Additive manufacturing (AM) is an advanced manufacturing method that enables engineering parts with intricate shapes to be fabricated with high efficiency and minimal materials waste. AM involves building up 3D components layer-by-layer from feedstocks such as powder [1]. Various alloys, including steel, Ti, Al, and Ni-based superalloys, have been produced using different AM techniques. These techniques include directed energy deposition (DED), electron- and laser powder bed fusion (E-PBF and L-PBF), and have found applications in a variety of industries such as aerospace and power generation[2], [3], [4]. Despite the growing interest, certain challenges limit broader applications of AM fabricated components in these industries and others. One of such limitations is obtaining a suitable and reproducible microstructure that offers the desired mechanical properties consistently. In fact, the AM as-built microstructure is highly complex and considerably distinctive from its conventionally processed counterparts owing to the complicated thermal cycles arising from the deposition of several layers upon each other [5], [6].

Several studies have reported that the solid-state phases and solidification microstructure of AM processed alloys such as CMSX-4, CoCr [7], [8], Ti-6Al-4V [9], [10], [11], IN738[6], 304L stainless steel[12], and IN718 [13], [14] exhibit considerable variations along the build direction. For instance, references [9], [10] have reported that there is a variation in the distribution of α and β phases along the build direction in Ti-alloys. Similarly, the microstructure of an L-PBF fabricated martensitic steel exhibits variations in the fraction of martensite [15]. Furthermore, some of the present authors and others [6], [16], [17], [18], [19], [20] have recently reviewed and reported that there is a difference in the morphology and fraction of nanoscale precipitates as a function of build height in Ni-based superalloys. These non-uniformities in the as-built microstructure result in an undesired heterogeneity in mechanical and other important properties such as corrosion and oxidation[19], [21], [22], [23]. To obtain the desired microstructure and properties, additional processing treatments are utilized, but this incurs extra costs and may lead to precipitation of detrimental phases and grain coarsening. Therefore, a through-process understanding of the microstructure evolution under repeated heating and cooling is now needed to further advance 3D printed microstructure and property control.

It is now commonly understood that the microstructure evolution during printing is complex, and most AM studies concentrate on the microstructure and mechanical properties of the final build only. Post-printing studies of microstructure characteristics at room temperature miss crucial information on how they evolve. In-situ measurements and modelling approaches are required to better understand the complex microstructural evolution under repeated heating and cooling. Most in-situ measurements in AM focus on monitoring the microstructural changes, such as phase transformations and melt pool dynamics during fabrication using X-ray scattering and high-speed X-ray imaging [24], [25], [26], [27]. For example, Zhao et al. [25] measured the rate of solidification and described the α/β phase transformation during L-PBF of Ti-6Al-4V in-situ. Also, Wahlmann et al. [21] recently used an L-PBF machine coupled with X-ray scattering to investigate the changes in CMSX-4 phase during successive melting processes. Although these techniques provide significant understanding of the basic principles of AM, they are not widely accessible. This is due to the great cost of the instrument, competitive application process, and complexities in terms of the experimental set-up, data collection, and analysis [26], [28].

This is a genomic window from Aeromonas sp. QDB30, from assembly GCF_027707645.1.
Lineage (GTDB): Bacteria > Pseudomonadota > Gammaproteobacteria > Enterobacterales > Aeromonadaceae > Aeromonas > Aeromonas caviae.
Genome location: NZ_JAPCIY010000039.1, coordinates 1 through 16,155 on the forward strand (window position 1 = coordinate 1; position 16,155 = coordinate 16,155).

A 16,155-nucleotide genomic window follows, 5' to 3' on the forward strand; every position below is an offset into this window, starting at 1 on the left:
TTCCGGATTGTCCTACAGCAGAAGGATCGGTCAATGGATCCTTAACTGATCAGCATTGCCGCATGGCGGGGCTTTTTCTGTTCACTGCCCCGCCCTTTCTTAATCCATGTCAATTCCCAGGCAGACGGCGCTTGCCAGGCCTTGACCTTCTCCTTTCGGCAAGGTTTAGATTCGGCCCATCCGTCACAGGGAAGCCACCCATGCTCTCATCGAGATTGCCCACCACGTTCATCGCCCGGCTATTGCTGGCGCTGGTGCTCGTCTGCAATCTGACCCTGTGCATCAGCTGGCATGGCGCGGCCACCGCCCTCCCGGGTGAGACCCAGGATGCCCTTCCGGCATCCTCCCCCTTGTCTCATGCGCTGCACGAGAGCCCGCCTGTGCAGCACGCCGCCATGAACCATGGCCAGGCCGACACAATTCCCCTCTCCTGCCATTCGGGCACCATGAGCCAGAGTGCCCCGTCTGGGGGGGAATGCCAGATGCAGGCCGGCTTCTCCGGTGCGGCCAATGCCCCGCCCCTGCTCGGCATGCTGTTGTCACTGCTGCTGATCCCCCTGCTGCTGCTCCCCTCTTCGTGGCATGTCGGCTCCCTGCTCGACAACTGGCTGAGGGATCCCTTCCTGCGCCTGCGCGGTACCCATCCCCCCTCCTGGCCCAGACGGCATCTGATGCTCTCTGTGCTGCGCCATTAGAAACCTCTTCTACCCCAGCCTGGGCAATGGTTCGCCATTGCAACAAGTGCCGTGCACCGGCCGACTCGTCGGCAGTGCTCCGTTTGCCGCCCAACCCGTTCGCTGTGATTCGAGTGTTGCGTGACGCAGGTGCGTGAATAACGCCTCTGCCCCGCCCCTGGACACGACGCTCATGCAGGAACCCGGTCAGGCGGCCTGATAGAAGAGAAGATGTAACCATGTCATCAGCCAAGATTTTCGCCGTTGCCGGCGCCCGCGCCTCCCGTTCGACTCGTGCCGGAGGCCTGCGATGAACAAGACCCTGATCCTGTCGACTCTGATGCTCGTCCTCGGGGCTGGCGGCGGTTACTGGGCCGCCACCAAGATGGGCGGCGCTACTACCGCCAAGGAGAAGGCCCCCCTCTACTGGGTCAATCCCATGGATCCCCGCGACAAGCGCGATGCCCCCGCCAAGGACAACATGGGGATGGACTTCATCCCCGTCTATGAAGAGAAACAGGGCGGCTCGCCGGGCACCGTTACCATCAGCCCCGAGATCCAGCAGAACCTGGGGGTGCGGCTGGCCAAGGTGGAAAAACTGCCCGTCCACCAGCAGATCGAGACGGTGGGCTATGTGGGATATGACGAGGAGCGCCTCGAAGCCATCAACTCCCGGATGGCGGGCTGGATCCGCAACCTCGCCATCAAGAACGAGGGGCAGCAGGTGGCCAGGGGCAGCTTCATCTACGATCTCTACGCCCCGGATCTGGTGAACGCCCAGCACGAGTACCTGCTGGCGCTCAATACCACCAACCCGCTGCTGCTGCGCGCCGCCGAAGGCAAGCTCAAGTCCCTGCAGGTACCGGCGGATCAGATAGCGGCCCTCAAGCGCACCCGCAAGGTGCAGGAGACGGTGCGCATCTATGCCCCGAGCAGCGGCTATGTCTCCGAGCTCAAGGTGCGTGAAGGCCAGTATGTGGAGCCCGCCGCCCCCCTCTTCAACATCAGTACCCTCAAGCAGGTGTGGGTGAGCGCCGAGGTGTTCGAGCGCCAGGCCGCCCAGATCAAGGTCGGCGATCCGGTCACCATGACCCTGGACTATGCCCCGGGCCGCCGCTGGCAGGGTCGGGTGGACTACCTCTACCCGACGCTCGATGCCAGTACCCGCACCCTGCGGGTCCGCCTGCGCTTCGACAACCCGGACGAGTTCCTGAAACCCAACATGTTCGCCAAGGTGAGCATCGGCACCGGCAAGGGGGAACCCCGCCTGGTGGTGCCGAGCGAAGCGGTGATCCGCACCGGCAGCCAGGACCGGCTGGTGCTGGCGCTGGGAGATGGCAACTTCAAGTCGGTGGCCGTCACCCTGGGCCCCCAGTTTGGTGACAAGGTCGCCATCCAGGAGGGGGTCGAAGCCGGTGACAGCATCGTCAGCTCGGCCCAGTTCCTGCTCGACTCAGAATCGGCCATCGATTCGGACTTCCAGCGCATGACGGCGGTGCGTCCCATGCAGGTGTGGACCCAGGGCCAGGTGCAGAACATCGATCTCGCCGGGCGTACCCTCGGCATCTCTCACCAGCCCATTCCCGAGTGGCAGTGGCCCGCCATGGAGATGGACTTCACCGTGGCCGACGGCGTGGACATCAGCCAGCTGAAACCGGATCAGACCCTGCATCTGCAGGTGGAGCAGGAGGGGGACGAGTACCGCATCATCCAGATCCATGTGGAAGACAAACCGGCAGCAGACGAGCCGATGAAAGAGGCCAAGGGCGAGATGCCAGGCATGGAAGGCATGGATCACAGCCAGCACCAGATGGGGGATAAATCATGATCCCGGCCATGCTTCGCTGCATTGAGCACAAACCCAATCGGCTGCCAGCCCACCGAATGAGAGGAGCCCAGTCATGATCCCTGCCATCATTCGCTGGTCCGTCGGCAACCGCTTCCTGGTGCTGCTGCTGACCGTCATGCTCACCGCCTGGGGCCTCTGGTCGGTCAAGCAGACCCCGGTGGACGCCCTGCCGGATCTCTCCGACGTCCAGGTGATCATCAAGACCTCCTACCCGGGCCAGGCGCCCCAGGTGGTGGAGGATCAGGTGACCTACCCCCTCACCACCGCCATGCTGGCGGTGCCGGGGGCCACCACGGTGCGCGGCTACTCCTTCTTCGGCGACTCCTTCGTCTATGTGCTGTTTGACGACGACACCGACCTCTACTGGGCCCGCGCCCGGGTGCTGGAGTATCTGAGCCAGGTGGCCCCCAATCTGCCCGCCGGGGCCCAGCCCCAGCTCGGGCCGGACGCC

Computational modeling techniques are promising and more widely accessible tools that enable advanced understanding, prediction, and engineering of microstructures and properties during AM. So far, the majority of computational studies have concentrated on physics based process models for metal AM, with the goal of predicting the temperature profile, heat transfer, powder dynamics, and defect formation (e.g., porosity) [29], [30]. In recent times, there have been efforts in modeling of the AM microstructure evolution using approaches such as phase-field [31], Monte Carlo (MC) [32], and cellular automata (CA) [33], coupled with finite element simulations for temperature profiles. However, these techniques are often restricted to simulating the evolution of solidification microstructures (e.g., grain and dendrite structure) and defects (e.g., porosity). For example, Zinovieva et al. [33] predicted the grain structure of L-PBF Ti-6Al-4V using finite difference and cellular automata methods. However, studies on the computational modelling of the solid-state phase transformations, which largely determine the resulting properties, remain limited. This can be attributed to the multi-component and multi-phase nature of most engineering alloys in AM, along with the complex transformation kinetics during thermal cycling. This kind of research involves predictions of the thermal cycle in AM builds, and connecting it to essential thermodynamic and kinetic data as inputs for the model. Based on the information provided, the thermokinetic model predicts the history of solid-state phase microstructure evolution during deposition as output. For example, a multi-phase, multi-component mean-field model has been developed to simulate the intermetallic precipitation kinetics in IN718 [34] and IN625 [35] during AM. Also, Basoalto et al. [36] employed a computational framework to examine the contrasting distributions of process-induced microvoids and precipitates in two Ni-based superalloys, namely IN718 and CM247LC. Furthermore, McNamara et al. [37] established a computational model based on the Johnson-Mehl-Avrami model for non-isothermal conditions to predict solid-state phase transformation kinetics in L-PBF IN718 and DED Ti-6Al-4V. These models successfully predicted the size and volume fraction of individual phases and captured the repeated nucleation and dissolution of precipitates that occur during AM.